For the collection: 'Life in the time of #COVID'
In Florida, we know how to prepare for a hurricane. First, rush to the store, buy every case of water that will fit in a cart. Then pile cartons of toilet paper on top. Second grab all the extra-large chocolate bars. Not forgetting every bottle of scotch whisky on the shelf.
With ‘Hurricane Covid19’ on the radar, I was too slow to act. Fortunately, not before the whisky vanished.
I remember looking at bare shelves, no paper products, especially TP. What the …?
I’ve never had a love affair with math but became obsessed with how many squares are in a roll of toilet paper, multiplied by the number of rolls in a package, divided by … well, you get my drift.
Fleeting memories of my mother sending me to the store with family ration coupons during World War II.
But as hard as I tried, I don’t remember a shortage of toilet paper.
Nearly nine weeks after shelter-in-place, still no TP. What gives? Will this be our defining issue of Covid-19?
It was a no-brainer for me. I would shelter in place, whether the Governor of Florida ordered it or not.
It shouldn’t be hard for an octogenarian like me. After all, twenty-years retired, you might think I’ve been practicing shelter-in-place since my last paycheck, with nothing but golf, fishing, church, shopping, buying groceries, and doctor’s visits to keep me occupied.
Why didn’t I see it coming? Information began as a trickle, then I blinked, and stories about the virus was a flood.
“It won’t be so bad,” one news reporter said. “We’ll pull together as a nation.”
Please, I thought, don’t lump me in with those whackos protesting Covid-19 deniers, their angry faces like zombies in a movie.
“It’s the end of the world, as we know it,” another said. I didn’t quite buy that either, hoping for somewhere between.
Regardless of the network, they were all reminded me of my opinionated, cranky neighbor. I wanted facts, not opinions masquerading as truths. “Breaking News!” Red letters on the crawl, complete with talking heads and dramatic soundtracks.
When important information came through the noise, we learned about social distancing. Before, that was avoiding my opinionated, cranky neighbor.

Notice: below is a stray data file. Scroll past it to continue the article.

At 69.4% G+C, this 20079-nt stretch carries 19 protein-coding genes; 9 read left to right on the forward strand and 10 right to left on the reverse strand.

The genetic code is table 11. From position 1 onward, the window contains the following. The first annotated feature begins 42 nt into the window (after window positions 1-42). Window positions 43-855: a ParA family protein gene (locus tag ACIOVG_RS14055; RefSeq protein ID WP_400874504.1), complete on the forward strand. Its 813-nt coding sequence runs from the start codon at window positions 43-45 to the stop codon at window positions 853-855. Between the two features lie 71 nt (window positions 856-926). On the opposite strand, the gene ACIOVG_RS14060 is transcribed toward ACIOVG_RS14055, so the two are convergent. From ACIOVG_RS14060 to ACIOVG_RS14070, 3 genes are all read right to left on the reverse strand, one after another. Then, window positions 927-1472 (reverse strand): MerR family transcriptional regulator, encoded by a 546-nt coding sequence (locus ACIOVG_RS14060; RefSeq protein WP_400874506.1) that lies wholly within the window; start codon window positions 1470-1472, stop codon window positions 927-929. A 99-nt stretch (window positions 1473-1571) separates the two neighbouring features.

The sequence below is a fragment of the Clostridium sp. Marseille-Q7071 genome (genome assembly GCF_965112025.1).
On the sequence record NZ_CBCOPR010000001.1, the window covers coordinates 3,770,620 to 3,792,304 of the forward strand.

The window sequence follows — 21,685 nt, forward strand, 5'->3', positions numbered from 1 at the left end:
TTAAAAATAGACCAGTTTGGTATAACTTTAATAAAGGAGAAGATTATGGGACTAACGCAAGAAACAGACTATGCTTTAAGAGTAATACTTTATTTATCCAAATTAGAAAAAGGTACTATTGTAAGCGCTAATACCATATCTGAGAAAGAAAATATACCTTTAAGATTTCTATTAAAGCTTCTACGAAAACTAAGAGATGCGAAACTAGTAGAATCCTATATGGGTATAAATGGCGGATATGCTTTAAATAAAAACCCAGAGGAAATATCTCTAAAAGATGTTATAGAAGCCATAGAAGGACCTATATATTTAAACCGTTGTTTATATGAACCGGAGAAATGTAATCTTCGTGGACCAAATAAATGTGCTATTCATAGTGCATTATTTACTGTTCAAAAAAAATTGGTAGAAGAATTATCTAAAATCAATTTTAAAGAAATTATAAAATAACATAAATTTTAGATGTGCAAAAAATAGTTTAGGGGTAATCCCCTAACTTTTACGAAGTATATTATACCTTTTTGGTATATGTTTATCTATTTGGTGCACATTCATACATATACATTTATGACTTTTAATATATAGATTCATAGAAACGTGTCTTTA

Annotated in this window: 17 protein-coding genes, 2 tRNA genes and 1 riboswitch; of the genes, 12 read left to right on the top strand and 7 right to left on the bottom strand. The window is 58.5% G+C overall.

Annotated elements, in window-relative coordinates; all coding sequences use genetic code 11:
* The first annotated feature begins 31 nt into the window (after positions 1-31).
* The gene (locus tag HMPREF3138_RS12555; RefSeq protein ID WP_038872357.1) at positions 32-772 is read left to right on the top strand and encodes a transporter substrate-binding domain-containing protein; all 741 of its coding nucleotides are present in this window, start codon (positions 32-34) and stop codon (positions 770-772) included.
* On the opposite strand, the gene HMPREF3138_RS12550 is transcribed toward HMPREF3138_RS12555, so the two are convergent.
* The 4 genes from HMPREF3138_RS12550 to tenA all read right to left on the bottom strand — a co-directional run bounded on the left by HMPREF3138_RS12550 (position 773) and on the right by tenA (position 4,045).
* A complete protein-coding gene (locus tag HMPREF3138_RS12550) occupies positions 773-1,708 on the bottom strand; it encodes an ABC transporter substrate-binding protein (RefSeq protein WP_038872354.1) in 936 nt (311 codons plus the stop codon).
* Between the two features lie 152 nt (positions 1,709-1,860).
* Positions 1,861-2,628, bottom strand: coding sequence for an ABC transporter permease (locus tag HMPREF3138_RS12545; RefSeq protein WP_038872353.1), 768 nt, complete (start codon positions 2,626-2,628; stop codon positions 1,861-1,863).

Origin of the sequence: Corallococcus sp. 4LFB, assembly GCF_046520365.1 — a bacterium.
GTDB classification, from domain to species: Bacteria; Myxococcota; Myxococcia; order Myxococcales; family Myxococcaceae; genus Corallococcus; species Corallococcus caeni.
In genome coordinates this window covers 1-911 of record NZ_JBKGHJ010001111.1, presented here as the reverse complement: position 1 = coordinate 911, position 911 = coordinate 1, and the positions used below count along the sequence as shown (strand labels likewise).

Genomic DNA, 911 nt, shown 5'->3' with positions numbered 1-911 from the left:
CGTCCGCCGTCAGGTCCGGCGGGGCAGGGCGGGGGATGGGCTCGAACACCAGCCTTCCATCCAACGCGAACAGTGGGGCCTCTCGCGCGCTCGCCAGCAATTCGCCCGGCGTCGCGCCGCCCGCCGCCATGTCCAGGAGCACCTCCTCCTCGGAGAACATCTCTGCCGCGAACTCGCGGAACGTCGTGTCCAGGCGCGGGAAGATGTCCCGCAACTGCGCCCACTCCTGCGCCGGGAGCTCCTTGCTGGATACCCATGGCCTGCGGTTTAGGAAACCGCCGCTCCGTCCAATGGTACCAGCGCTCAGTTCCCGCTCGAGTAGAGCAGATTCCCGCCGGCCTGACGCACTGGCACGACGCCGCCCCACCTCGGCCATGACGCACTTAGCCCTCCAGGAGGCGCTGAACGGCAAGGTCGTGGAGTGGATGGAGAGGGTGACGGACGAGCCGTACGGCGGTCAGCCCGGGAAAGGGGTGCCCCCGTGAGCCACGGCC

Then, April 4, a shelter-in-place thingy issued in Florida, sounding more like a suggestion from Uncle Fred about the best fishing lure.
My shelter-in-place began.
Organizing the garage was always on my to-do list. To do list? A waste of ink. Now I’ve re-organized the garage three times. My home office and filing cabinet? Never so organized.
I’ve embraced cleaning floors and countertops, even though they look stunning.
But I watched numbers of Global, US, state, and county confirmed Covid19 cases rise at an alarming rate.
Not to worry, my President and Governor told me. You try calming an octogenarian, like me, with underlying medical issues, and a companion with even more severe medical problems.
Funny turned unfunny, suddenly life and death.
What’s essential travel, I wondered? For me, weekly injections at my oncologist/hematologist’s office qualified.
Groceries? Two-week’s supply at a time, dutifully wearing my mask, and gloves.
Streaming video changed from amusement to vital, treasure troves of new, old, good, and bad shows available on your streaming service of choice.
Talking and hugging? Does that ever go out of style?
When all else fails, talk to your pet robot.
Hey, Google. How do I make a mask at home?
Hey, Siri. How can I mix homemade sanitizer?
Hey, Alexa. Where did all the toilet paper go?
Mine’s a story lacking drama, but it’s not unique. We all share something else in common. Fear.
I face life and death due to the ignorance of Covid-19 deniers. What ignorance supports a conspiracy theory about 5G technology causing Covid-19?
I chose Winston Churchill for guidance. A great wartime leader, unlike some of our Covid-19 leaders, he relied on intelligence, wit, scientists and advisors. He used three initials, KBO, to sign off.
“KBO. Keep Buggering on?”
That’s precisely what I need to do.
To stay healthy, have a good laugh, a good cry, maybe both at the same time.
One last thought. How about a new hashtag trending?
Chuck Waldron is a retired clinical Social Worker, He has written more than fifty short stories. He has also written five novels, flinging them on unsuspecting readers. He writes to entertain and keep his own inner demons in check.